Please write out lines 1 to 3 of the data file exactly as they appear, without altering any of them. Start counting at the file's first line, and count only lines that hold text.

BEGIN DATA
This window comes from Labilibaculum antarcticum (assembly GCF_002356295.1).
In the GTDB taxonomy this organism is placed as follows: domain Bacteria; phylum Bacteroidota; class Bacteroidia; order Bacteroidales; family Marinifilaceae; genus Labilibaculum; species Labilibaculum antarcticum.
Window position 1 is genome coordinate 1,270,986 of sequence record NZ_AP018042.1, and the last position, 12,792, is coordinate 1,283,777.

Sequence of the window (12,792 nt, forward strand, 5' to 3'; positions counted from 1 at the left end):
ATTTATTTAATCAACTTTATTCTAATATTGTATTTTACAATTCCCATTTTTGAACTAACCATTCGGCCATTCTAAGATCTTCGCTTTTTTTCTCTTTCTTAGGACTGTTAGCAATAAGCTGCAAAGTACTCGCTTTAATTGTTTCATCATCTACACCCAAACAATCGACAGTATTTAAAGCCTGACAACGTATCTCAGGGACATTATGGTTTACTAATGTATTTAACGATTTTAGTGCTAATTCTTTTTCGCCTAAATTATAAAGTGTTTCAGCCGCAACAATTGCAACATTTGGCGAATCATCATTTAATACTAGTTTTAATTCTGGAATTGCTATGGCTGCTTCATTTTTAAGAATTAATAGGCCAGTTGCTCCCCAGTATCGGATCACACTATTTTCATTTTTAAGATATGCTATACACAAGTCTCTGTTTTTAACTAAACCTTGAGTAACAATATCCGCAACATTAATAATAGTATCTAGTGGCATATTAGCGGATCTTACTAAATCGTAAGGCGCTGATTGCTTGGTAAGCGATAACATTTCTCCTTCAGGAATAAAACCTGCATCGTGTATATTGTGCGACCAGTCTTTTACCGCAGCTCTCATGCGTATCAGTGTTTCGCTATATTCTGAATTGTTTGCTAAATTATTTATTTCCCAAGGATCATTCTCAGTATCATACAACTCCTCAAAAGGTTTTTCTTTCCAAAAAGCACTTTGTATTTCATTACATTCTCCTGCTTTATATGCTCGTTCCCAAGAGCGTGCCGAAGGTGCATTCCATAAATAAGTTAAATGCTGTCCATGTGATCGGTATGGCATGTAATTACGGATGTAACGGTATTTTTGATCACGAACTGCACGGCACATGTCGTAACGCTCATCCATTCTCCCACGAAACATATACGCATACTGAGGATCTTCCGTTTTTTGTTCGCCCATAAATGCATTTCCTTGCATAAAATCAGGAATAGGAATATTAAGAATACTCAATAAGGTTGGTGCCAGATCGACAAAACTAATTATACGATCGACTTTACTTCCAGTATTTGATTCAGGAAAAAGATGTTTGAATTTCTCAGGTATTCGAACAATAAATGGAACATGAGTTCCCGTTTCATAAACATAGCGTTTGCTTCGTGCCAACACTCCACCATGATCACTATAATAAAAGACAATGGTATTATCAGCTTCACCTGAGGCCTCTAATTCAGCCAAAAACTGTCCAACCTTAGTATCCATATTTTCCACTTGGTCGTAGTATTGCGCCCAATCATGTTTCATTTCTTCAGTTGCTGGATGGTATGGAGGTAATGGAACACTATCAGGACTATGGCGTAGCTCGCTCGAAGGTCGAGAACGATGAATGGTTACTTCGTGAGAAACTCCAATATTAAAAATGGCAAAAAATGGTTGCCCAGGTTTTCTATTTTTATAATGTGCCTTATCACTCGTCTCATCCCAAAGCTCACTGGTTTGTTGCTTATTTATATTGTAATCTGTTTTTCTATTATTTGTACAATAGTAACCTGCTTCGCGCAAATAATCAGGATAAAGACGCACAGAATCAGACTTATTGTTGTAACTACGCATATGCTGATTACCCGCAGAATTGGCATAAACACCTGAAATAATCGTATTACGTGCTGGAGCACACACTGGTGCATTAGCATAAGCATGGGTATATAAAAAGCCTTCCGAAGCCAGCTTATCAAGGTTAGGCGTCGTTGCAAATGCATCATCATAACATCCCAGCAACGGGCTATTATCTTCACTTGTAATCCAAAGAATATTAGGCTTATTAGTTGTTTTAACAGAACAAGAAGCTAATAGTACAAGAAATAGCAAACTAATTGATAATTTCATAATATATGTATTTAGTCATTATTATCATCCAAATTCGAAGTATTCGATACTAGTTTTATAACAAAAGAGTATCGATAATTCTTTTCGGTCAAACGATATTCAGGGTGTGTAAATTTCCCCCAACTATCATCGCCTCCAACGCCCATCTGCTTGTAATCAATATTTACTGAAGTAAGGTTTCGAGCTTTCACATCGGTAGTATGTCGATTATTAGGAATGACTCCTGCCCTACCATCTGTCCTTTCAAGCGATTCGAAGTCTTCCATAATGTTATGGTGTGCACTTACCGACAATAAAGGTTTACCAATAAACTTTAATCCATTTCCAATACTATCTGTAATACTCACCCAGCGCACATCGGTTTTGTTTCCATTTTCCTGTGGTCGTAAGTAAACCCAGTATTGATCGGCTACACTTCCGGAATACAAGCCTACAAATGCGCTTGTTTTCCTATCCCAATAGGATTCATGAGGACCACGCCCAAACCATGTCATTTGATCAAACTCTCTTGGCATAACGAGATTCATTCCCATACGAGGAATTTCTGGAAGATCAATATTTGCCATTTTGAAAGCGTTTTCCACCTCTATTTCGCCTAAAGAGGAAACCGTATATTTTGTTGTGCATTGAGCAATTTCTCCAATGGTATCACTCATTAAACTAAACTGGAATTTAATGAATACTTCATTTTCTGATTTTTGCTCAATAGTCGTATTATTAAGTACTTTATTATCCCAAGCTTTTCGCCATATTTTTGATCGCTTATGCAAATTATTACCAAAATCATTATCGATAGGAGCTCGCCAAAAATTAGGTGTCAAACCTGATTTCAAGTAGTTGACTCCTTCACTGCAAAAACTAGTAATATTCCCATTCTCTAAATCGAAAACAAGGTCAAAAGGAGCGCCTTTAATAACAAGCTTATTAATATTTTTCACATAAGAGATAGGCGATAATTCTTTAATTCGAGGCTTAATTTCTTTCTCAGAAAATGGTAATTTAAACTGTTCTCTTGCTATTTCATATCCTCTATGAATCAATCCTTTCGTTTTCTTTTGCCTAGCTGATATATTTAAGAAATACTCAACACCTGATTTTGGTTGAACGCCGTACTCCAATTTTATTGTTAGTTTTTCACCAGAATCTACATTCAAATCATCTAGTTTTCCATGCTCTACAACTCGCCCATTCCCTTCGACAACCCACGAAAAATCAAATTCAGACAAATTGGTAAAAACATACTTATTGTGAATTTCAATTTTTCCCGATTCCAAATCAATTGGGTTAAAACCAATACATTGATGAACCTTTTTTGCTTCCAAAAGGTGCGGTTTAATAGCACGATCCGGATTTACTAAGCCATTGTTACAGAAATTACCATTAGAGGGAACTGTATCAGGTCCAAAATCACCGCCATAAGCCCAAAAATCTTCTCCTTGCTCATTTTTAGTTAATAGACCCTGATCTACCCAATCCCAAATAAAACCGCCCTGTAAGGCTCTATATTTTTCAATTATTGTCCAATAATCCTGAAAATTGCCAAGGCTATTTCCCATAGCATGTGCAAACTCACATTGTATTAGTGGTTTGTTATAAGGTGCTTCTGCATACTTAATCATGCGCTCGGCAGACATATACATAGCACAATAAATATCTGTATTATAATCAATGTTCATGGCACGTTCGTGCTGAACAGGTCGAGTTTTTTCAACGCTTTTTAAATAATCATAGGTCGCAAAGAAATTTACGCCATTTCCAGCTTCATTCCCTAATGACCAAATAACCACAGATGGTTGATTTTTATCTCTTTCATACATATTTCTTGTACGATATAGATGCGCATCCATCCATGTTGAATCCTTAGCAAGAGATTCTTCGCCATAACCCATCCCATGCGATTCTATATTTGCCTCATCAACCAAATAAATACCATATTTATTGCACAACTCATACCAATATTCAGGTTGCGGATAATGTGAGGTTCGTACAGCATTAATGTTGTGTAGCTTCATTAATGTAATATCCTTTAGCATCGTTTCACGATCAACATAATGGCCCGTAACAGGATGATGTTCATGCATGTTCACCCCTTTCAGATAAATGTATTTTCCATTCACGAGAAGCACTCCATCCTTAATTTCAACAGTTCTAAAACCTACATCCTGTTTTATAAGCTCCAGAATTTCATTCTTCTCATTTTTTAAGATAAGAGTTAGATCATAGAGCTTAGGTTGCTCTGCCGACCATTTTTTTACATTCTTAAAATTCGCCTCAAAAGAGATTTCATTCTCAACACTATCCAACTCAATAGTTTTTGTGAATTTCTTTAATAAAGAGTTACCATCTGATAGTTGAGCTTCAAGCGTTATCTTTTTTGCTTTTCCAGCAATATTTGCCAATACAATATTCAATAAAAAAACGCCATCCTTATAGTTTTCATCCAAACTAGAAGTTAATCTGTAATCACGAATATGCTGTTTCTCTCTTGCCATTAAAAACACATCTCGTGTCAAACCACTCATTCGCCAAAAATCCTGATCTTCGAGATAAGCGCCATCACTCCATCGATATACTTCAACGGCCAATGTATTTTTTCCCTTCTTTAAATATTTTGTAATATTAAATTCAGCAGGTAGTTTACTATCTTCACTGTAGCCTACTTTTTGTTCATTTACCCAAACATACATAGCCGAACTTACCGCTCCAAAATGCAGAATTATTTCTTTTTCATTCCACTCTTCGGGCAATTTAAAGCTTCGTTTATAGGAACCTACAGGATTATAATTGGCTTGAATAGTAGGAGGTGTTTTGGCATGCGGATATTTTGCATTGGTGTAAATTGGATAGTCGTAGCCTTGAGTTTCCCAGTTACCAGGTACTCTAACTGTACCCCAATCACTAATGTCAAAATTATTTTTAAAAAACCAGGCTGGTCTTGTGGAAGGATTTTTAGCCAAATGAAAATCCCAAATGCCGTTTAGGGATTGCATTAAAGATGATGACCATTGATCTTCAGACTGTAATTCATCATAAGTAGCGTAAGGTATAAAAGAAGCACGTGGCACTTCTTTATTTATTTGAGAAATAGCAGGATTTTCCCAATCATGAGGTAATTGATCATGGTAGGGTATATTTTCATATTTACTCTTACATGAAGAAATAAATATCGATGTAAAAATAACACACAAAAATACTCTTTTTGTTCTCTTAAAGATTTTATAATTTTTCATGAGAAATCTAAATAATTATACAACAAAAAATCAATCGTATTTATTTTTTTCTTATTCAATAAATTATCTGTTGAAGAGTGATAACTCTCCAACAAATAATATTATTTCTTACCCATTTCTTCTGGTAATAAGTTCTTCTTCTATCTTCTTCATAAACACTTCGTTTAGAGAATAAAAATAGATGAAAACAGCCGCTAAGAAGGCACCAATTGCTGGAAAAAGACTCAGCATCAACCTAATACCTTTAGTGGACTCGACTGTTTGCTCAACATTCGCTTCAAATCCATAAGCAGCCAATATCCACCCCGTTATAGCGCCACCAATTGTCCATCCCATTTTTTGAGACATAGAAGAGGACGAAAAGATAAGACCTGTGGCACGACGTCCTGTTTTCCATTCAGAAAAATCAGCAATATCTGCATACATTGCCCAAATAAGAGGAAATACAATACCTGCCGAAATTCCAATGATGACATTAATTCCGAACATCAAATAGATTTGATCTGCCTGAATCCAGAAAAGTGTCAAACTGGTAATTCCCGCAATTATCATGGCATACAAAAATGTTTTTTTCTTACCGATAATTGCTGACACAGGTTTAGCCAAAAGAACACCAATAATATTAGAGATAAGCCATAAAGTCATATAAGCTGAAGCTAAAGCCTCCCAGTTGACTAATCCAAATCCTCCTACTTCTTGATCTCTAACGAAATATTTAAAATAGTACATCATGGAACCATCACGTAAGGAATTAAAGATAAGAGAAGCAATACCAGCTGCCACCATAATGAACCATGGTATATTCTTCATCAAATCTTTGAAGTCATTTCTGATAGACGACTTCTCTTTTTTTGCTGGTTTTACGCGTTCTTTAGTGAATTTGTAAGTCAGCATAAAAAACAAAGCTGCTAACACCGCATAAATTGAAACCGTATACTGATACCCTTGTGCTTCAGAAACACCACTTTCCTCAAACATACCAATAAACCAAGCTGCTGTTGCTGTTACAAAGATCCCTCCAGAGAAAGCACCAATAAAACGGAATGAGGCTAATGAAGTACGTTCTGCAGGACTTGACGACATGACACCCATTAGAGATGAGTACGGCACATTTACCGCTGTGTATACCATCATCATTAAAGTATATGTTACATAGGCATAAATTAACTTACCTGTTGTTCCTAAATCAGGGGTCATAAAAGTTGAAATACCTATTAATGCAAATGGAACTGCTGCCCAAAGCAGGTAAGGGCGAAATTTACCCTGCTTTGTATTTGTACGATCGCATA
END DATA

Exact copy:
This window comes from Labilibaculum antarcticum (assembly GCF_002356295.1).
In the GTDB taxonomy this organism is placed as follows: domain Bacteria; phylum Bacteroidota; class Bacteroidia; order Bacteroidales; family Marinifilaceae; genus Labilibaculum; species Labilibaculum antarcticum.
Window position 1 is genome coordinate 1,270,986 of sequence record NZ_AP018042.1, and the last position, 12,792, is coordinate 1,283,777.